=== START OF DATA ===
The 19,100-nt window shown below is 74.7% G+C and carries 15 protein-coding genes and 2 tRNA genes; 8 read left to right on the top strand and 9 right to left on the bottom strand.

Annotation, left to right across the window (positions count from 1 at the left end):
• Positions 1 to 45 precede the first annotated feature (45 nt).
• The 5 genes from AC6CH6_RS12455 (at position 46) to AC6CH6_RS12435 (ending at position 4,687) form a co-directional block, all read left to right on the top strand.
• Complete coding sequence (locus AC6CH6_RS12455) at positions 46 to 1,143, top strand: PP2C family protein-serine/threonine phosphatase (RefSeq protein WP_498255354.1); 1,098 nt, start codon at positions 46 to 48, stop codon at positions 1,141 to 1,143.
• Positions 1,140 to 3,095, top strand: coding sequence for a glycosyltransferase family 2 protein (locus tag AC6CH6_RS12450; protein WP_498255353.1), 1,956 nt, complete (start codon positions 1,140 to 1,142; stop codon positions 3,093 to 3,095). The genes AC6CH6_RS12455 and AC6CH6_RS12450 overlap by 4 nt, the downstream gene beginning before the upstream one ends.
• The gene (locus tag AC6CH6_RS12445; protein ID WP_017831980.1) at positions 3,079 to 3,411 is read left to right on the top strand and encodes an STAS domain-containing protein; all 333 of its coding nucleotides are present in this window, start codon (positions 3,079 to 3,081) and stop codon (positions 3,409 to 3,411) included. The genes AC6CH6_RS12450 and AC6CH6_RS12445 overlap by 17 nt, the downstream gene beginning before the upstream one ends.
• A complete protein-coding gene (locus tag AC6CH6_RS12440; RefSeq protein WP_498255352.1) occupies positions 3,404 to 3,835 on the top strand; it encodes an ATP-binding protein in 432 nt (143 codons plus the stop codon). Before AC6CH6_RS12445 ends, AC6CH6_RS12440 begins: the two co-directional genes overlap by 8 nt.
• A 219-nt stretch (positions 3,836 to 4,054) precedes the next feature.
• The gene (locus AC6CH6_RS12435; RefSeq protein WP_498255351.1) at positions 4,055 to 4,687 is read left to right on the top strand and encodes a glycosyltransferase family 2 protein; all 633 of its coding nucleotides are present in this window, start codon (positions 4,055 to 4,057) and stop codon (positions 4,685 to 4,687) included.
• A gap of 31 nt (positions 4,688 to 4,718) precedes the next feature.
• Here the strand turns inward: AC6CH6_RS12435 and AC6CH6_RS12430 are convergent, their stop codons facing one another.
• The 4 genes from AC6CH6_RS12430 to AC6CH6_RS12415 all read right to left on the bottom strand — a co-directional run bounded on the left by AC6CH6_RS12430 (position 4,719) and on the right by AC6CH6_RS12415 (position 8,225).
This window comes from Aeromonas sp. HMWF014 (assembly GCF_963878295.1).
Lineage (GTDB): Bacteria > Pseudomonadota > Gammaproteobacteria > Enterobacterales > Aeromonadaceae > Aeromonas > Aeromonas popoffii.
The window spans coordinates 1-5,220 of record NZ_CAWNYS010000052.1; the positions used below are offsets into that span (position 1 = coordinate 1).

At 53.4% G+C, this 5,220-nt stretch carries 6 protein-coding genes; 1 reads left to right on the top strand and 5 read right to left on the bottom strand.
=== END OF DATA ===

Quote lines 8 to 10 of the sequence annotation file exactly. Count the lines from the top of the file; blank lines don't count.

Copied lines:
• A complete protein-coding gene (locus tag AC6CH6_RS12440; RefSeq protein WP_498255352.1) occupies positions 3,404 to 3,835 on the top strand; it encodes an ATP-binding protein in 432 nt (143 codons plus the stop codon). Before AC6CH6_RS12445 ends, AC6CH6_RS12440 begins: the two co-directional genes overlap by 8 nt.
• A 219-nt stretch (positions 3,836 to 4,054) precedes the next feature.
• The gene (locus AC6CH6_RS12435; RefSeq protein WP_498255351.1) at positions 4,055 to 4,687 is read left to right on the top strand and encodes a glycosyltransferase family 2 protein; all 633 of its coding nucleotides are present in this window, start codon (positions 4,055 to 4,057) and stop codon (positions 4,685 to 4,687) included.